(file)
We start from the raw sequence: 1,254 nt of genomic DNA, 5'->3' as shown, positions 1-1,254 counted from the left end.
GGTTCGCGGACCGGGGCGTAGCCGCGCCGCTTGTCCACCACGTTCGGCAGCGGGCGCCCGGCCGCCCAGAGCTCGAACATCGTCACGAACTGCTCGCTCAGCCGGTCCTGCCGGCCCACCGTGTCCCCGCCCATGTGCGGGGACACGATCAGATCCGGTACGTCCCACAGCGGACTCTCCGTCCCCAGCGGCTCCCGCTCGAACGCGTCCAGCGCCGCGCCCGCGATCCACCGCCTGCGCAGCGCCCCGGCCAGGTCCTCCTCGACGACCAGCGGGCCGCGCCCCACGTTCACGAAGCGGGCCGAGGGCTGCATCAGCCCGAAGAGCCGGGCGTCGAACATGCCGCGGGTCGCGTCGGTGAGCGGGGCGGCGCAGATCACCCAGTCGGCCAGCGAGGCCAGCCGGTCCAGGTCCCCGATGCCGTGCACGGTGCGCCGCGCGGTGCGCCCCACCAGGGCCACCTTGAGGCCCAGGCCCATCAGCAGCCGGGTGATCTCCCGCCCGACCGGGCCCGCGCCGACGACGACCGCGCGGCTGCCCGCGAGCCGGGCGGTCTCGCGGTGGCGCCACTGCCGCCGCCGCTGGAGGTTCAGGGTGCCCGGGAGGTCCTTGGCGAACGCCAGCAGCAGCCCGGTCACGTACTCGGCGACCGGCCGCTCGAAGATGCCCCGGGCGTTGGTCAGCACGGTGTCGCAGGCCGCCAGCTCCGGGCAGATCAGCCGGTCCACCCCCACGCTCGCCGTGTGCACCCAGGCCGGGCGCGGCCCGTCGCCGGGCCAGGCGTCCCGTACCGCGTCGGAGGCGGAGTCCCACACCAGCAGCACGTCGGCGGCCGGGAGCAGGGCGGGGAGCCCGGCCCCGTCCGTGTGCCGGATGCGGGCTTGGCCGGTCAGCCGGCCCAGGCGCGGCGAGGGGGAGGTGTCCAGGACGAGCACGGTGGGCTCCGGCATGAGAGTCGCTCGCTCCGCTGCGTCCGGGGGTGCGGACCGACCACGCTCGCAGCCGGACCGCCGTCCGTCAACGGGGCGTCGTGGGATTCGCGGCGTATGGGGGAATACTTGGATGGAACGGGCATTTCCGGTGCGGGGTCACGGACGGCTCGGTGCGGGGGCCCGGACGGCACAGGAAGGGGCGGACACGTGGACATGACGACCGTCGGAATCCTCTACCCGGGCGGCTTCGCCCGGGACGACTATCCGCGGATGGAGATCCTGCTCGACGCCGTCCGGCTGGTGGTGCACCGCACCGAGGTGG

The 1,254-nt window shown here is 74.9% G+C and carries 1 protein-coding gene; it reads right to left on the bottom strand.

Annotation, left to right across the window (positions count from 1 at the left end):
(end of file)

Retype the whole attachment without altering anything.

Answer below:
We start from the raw sequence: 1,254 nt of genomic DNA, 5'->3' as shown, positions 1-1,254 counted from the left end.
GGTTCGCGGACCGGGGCGTAGCCGCGCCGCTTGTCCACCACGTTCGGCAGCGGGCGCCCGGCCGCCCAGAGCTCGAACATCGTCACGAACTGCTCGCTCAGCCGGTCCTGCCGGCCCACCGTGTCCCCGCCCATGTGCGGGGACACGATCAGATCCGGTACGTCCCACAGCGGACTCTCCGTCCCCAGCGGCTCCCGCTCGAACGCGTCCAGCGCCGCGCCCGCGATCCACCGCCTGCGCAGCGCCCCGGCCAGGTCCTCCTCGACGACCAGCGGGCCGCGCCCCACGTTCACGAAGCGGGCCGAGGGCTGCATCAGCCCGAAGAGCCGGGCGTCGAACATGCCGCGGGTCGCGTCGGTGAGCGGGGCGGCGCAGATCACCCAGTCGGCCAGCGAGGCCAGCCGGTCCAGGTCCCCGATGCCGTGCACGGTGCGCCGCGCGGTGCGCCCCACCAGGGCCACCTTGAGGCCCAGGCCCATCAGCAGCCGGGTGATCTCCCGCCCGACCGGGCCCGCGCCGACGACGACCGCGCGGCTGCCCGCGAGCCGGGCGGTCTCGCGGTGGCGCCACTGCCGCCGCCGCTGGAGGTTCAGGGTGCCCGGGAGGTCCTTGGCGAACGCCAGCAGCAGCCCGGTCACGTACTCGGCGACCGGCCGCTCGAAGATGCCCCGGGCGTTGGTCAGCACGGTGTCGCAGGCCGCCAGCTCCGGGCAGATCAGCCGGTCCACCCCCACGCTCGCCGTGTGCACCCAGGCCGGGCGCGGCCCGTCGCCGGGCCAGGCGTCCCGTACCGCGTCGGAGGCGGAGTCCCACACCAGCAGCACGTCGGCGGCCGGGAGCAGGGCGGGGAGCCCGGCCCCGTCCGTGTGCCGGATGCGGGCTTGGCCGGTCAGCCGGCCCAGGCGCGGCGAGGGGGAGGTGTCCAGGACGAGCACGGTGGGCTCCGGCATGAGAGTCGCTCGCTCCGCTGCGTCCGGGGGTGCGGACCGACCACGCTCGCAGCCGGACCGCCGTCCGTCAACGGGGCGTCGTGGGATTCGCGGCGTATGGGGGAATACTTGGATGGAACGGGCATTTCCGGTGCGGGGTCACGGACGGCTCGGTGCGGGGGCCCGGACGGCACAGGAAGGGGCGGACACGTGGACATGACGACCGTCGGAATCCTCTACCCGGGCGGCTTCGCCCGGGACGACTATCCGCGGATGGAGATCCTGCTCGACGCCGTCCGGCTGGTGGTGCACCGCACCGAGGTGG

The 1,254-nt window shown here is 74.9% G+C and carries 1 protein-coding gene; it reads right to left on the bottom strand.

Annotation, left to right across the window (positions count from 1 at the left end):